take pine tar and rub it in before the fire until
the soles will absorb no more. Three or fonr ap
plications' will lie needed. The durability of the
soles will be much increased.
Remedy for Agck. There must he some jjood
brandy, black pepper and a piece of flannel large
enough to cover the bowels handy. When the
chill is at its height, let the person go to bed.
Xow lex some other- person dip the flannel in the
cold brandy. Don't wring ont the flannel. Spread
it on the table, dnst it nrrr witb the pepper ont of
the castor, then spread it orer tbe bowels pepper
side down ; at the same time jrire half a wincglass
fnl of the brand? and half a teaspoon fill of the pep
per to drink; this mnst be done when the chill is
at its height,
How to Cleanse Water. The editor or Hall's
Journal of Health has often, in ancient times,
"settled " Mississippi water, and made it look "as
clear as abell." by tying a bit of alnm to a string
and twirling it around for a few seconds beneath
the.. surface jf a glassfnl. The same authority
fnrtber , states that if a Inmp of alnm as large as
the thimblo joint is thrown Into foor or fire gal
lons of boiling snap-amis, the senm runs over and
leaves tbe water dean and soft and nsefol for
For removing greasy spots from any fabric,
nse tbe ammonia nearly pure, then lay white
blotting paper over the smt and Iron lightly.
In washing lace nut about twelve drops in a pint
of warm suds. To clean silver mix two teaxpoon
fnls of ammonia in a quart of hot anils. Pnt in
your silverware and wash, rising an old nail brnsh
or toothbrnsh for thepnrpose.
-s GOPTTXQ-Ijnc Mix thirty grains of extract of
logwomi; sere grains of-rrystal .and;-Italian
onnee of water. Boil till diamlved; tben, while
stirring well, add thirty grahui of glycerine, one
grain of ehrosate of potash; previously dissolved,
and four graina of powdered gum arable.
How to 8top a PinnoLK i Lead Pipe. Take
a tenpenny nail, place the square end upon the
hole, and hit H'two or three slight blows with
hammer, and tbe orifice la closed aa tight aa
though yon bad employed a plumber to do it at a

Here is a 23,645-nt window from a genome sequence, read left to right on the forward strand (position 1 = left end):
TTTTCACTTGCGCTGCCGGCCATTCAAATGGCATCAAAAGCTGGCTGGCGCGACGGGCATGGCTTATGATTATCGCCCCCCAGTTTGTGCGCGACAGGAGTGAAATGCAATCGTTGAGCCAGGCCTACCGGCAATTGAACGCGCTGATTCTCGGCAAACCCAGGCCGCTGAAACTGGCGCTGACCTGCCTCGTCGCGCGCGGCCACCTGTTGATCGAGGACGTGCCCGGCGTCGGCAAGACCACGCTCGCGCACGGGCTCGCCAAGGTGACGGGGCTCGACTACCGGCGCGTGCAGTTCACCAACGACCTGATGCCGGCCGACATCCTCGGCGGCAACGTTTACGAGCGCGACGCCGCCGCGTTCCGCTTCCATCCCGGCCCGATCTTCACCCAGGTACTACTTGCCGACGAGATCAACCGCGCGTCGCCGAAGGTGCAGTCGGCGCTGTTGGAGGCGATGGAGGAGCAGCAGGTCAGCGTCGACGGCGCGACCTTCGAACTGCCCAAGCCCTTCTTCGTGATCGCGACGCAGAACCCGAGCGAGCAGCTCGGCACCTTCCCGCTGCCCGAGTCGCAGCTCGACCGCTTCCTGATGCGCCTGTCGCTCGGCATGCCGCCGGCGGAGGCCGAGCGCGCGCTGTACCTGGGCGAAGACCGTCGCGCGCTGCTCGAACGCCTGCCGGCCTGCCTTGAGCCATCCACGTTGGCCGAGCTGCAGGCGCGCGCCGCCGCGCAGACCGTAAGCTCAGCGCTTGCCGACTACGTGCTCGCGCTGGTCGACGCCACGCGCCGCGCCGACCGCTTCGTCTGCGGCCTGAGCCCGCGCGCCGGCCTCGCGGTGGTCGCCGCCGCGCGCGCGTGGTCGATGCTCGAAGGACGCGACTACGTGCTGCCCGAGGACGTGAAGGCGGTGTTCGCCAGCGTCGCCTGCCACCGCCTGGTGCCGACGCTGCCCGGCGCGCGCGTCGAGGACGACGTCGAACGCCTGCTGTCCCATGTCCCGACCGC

cost of a dollar or more.
Scald ripe tomatoes and pnt them In a dish
with bread rrnmba, layer aver layer, seasoning
with salt and red pepper. Have tb bread rmmlis
on the top, and bake three hours. Tha result is
called "scalloped totnatnea." " r
WM. M. SHEPHERD,
IVcar Snlhwct Corner PaUic Square,
SIGH" OF "BED FRONT,"
Drug:, Books. Stationery, Psrtory.
Oils, Paints, Putty, Brushes,
Pure fines anil Liprs for Medicinal Purposes.
Also, a Largo Assortment of
WALL PAPER AND WINDOW SHADES.
Goods Sold for Cash Only.
July II, ISTS-ly.
"CITY DRUG STORE."
SOUTH SIDE PUBLIC SQUARE,
TROY, ----- KAJNTSAS,
JDx-uigrs and HVIeciioiixos,
FINE CHEMICALS, FANCY GROCERIES,
SCHOOL BOOKS .AJViD "WV. H. lA-i.TL,
Lamps and Lamp Fixtures,
MUSICAL INSTRUMENTS AND MUSICAL MERCHANDISE,
4 Paints Oils, and Window Glass,
And a Fine
Wines and Liquors
Physicians' Prescriptions and Family Recipes
Carefully compounded at all hours of tbe
M. R FISH & CO.,
soirriiwcsx cor.'vkr of puiii.ic square,
The Only Eiclnsively Dry Goods antl ClotMni House in Donipliaii Coity,
Keep nn hand, at all times, a full a'feortment of
DRY GOODS, CLOTHING,
nxroTicxLNris, hats, oa.t's,
A.Tica. G-GXXts' "7 -i-ra-a-a iaatti -i-t-ig GOOdS,
Which they sell at prices that defy competition. The latent styles of
Ladies' Dress Goods and Gents' Clothing-
Can always lie obtained at tlirir ntoir. T1i.t tnk COUNTKV 1'liODUC'i:, nt- the murkft price, in
exchange fur Goods.
Fall aud Winter Clothing Made to Order.
Call and sou them, before purchasing; and remember the place!
S. W. Corner of Public Square.
Jul v 11. l2-ly.
;l u m
l-H LOWER SAW MTT T ,,
M MTE CLOUD, KANSAS.
A COMPLETE SUPPLY, CONSISTING OK
1- Sash, Doors, Blinds, Shingles, lath, &c.
CLINT. O CHARLEY
J TAYLOR ORTOX.
J. C WATEElL&iC.
LUMBER, LATH, SHINGLES, DOORS,
Sash, and Building Material of All -Ends,
A.t the Lowest Cash Prices.
Office and Yard, South Fourth Street',
ST. JOSEPH, 3I!C.
July It, 1873-iy.
Lumber, Lath, Shingles, Doors,
Lime, Hair, Cement, Easter Paris, Saturated and Plain Building Paper.
The Finest Assortment of Building Material in the City, at the Lowest Cash Prices.
B ASB OFFICIO AT THE KAILsteAa BF.POT,
Jaiyii.w7.ir. ,TROY, KANSAS.
I' WILL ba la Troy errrr Vooday, to receive applies,